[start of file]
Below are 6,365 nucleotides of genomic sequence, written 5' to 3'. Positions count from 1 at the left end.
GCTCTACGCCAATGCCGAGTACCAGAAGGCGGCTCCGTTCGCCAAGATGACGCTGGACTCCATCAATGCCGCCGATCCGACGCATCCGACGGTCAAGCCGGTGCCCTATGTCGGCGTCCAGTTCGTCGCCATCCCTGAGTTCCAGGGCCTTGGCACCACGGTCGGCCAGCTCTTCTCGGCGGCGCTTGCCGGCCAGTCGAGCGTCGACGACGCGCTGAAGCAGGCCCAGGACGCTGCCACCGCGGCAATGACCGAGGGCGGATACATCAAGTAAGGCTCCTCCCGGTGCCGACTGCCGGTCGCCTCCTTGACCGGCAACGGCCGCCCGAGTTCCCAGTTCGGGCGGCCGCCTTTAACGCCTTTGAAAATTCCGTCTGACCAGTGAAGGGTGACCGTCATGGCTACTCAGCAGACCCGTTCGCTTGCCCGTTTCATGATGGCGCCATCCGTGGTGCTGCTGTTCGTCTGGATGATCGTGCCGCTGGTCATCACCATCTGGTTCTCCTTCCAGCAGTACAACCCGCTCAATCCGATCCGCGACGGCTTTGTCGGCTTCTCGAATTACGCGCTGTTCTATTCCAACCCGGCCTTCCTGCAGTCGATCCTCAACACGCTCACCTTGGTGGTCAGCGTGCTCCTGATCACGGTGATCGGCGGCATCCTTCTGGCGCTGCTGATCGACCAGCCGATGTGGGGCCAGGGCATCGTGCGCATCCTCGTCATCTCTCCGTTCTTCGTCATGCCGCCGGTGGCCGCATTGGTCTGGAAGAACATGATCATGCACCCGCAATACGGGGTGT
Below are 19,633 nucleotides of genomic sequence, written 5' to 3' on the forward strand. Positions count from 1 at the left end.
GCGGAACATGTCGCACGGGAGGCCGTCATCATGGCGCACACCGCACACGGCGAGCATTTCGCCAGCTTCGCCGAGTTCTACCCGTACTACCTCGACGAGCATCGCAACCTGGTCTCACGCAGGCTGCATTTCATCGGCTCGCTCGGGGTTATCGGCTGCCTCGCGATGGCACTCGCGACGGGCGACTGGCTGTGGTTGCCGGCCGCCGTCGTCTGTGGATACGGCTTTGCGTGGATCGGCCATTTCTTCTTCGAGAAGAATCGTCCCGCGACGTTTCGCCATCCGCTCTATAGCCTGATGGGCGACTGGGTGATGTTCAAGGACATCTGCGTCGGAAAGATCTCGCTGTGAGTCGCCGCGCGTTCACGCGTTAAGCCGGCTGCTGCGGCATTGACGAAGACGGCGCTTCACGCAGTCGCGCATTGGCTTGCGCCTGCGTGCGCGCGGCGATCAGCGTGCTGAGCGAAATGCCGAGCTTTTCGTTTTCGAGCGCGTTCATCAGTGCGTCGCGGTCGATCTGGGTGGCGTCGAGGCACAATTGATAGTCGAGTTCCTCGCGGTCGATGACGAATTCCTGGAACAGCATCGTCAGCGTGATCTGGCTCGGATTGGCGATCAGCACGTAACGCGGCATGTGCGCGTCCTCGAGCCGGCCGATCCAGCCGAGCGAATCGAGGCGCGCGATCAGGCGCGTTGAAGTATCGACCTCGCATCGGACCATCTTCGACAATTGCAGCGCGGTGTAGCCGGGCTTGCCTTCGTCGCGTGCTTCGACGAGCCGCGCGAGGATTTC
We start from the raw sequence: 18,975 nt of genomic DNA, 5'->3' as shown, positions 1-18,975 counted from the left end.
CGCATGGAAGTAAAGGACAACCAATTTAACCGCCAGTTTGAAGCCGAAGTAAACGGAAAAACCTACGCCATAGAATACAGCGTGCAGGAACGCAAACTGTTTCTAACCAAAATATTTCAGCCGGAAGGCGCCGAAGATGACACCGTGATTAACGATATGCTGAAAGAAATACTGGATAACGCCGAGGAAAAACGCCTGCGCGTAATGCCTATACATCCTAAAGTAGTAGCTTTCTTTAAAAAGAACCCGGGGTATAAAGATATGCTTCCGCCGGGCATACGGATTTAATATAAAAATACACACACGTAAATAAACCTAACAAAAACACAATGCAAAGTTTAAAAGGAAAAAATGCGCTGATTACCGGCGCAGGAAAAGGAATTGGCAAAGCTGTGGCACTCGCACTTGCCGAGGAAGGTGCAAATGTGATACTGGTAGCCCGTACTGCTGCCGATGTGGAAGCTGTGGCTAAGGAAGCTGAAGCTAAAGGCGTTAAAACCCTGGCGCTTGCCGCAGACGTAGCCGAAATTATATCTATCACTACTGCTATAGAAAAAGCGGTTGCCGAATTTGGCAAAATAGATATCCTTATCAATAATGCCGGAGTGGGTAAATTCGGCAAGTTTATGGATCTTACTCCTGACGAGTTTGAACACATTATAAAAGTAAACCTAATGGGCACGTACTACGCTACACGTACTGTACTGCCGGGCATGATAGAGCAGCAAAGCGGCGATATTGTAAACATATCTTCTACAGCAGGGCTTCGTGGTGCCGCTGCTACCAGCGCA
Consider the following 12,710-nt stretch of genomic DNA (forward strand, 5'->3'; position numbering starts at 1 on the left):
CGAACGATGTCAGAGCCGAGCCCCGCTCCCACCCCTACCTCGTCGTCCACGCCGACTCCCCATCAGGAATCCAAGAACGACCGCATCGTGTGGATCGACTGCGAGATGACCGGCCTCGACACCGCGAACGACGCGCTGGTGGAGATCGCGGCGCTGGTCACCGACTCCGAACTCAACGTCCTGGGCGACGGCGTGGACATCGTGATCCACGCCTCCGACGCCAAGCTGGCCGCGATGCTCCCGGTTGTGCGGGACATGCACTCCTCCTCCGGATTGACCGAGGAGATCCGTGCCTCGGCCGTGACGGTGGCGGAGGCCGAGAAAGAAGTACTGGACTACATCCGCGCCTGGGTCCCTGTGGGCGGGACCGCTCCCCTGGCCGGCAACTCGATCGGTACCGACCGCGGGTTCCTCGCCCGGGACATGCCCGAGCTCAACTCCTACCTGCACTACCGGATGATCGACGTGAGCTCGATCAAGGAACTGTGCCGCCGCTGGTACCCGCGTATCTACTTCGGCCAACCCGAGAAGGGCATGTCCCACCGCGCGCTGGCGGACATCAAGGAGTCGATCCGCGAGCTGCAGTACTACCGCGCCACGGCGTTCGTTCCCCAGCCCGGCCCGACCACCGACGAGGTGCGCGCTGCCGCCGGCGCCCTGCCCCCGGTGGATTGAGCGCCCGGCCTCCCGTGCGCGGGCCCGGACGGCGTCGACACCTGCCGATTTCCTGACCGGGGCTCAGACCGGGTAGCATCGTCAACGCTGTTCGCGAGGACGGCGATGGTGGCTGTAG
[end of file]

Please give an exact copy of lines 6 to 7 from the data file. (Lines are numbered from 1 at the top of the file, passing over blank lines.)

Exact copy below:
CGCATGGAAGTAAAGGACAACCAATTTAACCGCCAGTTTGAAGCCGAAGTAAACGGAAAAACCTACGCCATAGAATACAGCGTGCAGGAACGCAAACTGTTTCTAACCAAAATATTTCAGCCGGAAGGCGCCGAAGATGACACCGTGATTAACGATATGCTGAAAGAAATACTGGATAACGCCGAGGAAAAACGCCTGCGCGTAATGCCTATACATCCTAAAGTAGTAGCTTTCTTTAAAAAGAACCCGGGGTATAAAGATATGCTTCCGCCGGGCATACGGATTTAATATAAAAATACACACACGTAAATAAACCTAACAAAAACACAATGCAAAGTTTAAAAGGAAAAAATGCGCTGATTACCGGCGCAGGAAAAGGAATTGGCAAAGCTGTGGCACTCGCACTTGCCGAGGAAGGTGCAAATGTGATACTGGTAGCCCGTACTGCTGCCGATGTGGAAGCTGTGGCTAAGGAAGCTGAAGCTAAAGGCGTTAAAACCCTGGCGCTTGCCGCAGACGTAGCCGAAATTATATCTATCACTACTGCTATAGAAAAAGCGGTTGCCGAATTTGGCAAAATAGATATCCTTATCAATAATGCCGGAGTGGGTAAATTCGGCAAGTTTATGGATCTTACTCCTGACGAGTTTGAACACATTATAAAAGTAAACCTAATGGGCACGTACTACGCTACACGTACTGTACTGCCGGGCATGATAGAGCAGCAAAGCGGCGATATTGTAAACATATCTTCTACAGCAGGGCTTCGTGGTGCCGCTGCTACCAGCGCA
Consider the following 12,710-nt stretch of genomic DNA (forward strand, 5'->3'; position numbering starts at 1 on the left):